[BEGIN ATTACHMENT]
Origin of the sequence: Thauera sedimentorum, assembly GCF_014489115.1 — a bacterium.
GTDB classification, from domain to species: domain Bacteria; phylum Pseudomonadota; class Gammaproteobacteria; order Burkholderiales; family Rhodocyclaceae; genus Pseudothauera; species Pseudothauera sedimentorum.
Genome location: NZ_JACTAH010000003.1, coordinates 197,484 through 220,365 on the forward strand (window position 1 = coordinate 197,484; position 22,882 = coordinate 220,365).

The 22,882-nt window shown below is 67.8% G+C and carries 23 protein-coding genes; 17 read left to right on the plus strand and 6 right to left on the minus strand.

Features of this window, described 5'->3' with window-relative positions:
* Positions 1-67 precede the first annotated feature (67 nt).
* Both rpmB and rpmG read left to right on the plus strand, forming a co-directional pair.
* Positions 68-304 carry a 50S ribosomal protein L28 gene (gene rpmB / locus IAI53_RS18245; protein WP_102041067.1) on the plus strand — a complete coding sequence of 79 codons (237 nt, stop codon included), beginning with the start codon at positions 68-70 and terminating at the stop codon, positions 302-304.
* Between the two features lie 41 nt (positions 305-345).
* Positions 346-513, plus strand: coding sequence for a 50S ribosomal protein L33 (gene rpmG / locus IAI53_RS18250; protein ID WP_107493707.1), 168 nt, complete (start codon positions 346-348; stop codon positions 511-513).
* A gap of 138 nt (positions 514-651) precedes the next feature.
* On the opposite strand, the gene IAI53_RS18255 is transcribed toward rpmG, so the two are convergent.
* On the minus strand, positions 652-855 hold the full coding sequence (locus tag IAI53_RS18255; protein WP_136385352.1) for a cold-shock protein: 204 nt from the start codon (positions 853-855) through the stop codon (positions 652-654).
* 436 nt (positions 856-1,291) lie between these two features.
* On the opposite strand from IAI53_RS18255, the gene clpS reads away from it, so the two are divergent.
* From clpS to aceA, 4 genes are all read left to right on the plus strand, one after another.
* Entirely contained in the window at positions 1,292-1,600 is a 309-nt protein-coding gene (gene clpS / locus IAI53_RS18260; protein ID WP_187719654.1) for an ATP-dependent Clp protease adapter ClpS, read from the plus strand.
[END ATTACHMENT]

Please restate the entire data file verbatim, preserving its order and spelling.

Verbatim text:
Origin of the sequence: Thauera sedimentorum, assembly GCF_014489115.1 — a bacterium.
GTDB classification, from domain to species: domain Bacteria; phylum Pseudomonadota; class Gammaproteobacteria; order Burkholderiales; family Rhodocyclaceae; genus Pseudothauera; species Pseudothauera sedimentorum.
Genome location: NZ_JACTAH010000003.1, coordinates 197,484 through 220,365 on the forward strand (window position 1 = coordinate 197,484; position 22,882 = coordinate 220,365).

The 22,882-nt window shown below is 67.8% G+C and carries 23 protein-coding genes; 17 read left to right on the plus strand and 6 right to left on the minus strand.

Features of this window, described 5'->3' with window-relative positions:
* Positions 1-67 precede the first annotated feature (67 nt).
* Both rpmB and rpmG read left to right on the plus strand, forming a co-directional pair.
* Positions 68-304 carry a 50S ribosomal protein L28 gene (gene rpmB / locus IAI53_RS18245; protein WP_102041067.1) on the plus strand — a complete coding sequence of 79 codons (237 nt, stop codon included), beginning with the start codon at positions 68-70 and terminating at the stop codon, positions 302-304.
* Between the two features lie 41 nt (positions 305-345).
* Positions 346-513, plus strand: coding sequence for a 50S ribosomal protein L33 (gene rpmG / locus IAI53_RS18250; protein ID WP_107493707.1), 168 nt, complete (start codon positions 346-348; stop codon positions 511-513).
* A gap of 138 nt (positions 514-651) precedes the next feature.
* On the opposite strand, the gene IAI53_RS18255 is transcribed toward rpmG, so the two are convergent.
* On the minus strand, positions 652-855 hold the full coding sequence (locus tag IAI53_RS18255; protein WP_136385352.1) for a cold-shock protein: 204 nt from the start codon (positions 853-855) through the stop codon (positions 652-654).
* 436 nt (positions 856-1,291) lie between these two features.
* On the opposite strand from IAI53_RS18255, the gene clpS reads away from it, so the two are divergent.
* From clpS to aceA, 4 genes are all read left to right on the plus strand, one after another.
* Entirely contained in the window at positions 1,292-1,600 is a 309-nt protein-coding gene (gene clpS / locus IAI53_RS18260; protein ID WP_187719654.1) for an ATP-dependent Clp protease adapter ClpS, read from the plus strand.